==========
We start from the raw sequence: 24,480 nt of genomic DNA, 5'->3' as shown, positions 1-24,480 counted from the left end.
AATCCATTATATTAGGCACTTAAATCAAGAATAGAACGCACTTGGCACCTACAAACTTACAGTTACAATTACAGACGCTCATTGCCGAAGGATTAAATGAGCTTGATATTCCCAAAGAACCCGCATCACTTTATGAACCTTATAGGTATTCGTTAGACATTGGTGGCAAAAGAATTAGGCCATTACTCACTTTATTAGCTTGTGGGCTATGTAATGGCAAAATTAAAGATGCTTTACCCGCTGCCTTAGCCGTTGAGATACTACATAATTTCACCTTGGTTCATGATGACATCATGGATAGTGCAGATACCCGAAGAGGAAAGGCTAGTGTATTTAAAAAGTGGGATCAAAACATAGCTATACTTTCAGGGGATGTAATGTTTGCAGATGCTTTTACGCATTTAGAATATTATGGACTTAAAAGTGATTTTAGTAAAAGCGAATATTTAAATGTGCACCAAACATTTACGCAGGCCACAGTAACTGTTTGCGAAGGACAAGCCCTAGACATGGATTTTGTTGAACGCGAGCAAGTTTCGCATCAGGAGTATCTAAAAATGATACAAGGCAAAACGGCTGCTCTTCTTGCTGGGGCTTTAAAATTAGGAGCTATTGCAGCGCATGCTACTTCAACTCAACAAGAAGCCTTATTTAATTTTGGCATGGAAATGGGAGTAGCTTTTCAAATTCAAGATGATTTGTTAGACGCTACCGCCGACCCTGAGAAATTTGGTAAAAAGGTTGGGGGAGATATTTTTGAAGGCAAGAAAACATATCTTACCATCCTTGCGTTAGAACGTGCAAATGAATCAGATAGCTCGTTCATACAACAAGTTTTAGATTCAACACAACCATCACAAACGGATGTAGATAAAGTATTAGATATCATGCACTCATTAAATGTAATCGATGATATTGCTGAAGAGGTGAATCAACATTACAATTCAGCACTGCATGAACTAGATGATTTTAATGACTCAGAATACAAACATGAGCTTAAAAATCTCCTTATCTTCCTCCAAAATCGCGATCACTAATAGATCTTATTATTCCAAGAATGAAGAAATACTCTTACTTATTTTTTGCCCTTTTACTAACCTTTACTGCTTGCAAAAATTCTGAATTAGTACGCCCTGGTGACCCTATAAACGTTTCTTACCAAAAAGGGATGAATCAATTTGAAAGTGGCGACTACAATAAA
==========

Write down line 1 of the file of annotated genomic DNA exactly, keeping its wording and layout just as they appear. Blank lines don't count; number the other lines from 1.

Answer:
We start from the raw sequence: 24,480 nt of genomic DNA, 5'->3' as shown, positions 1-24,480 counted from the left end.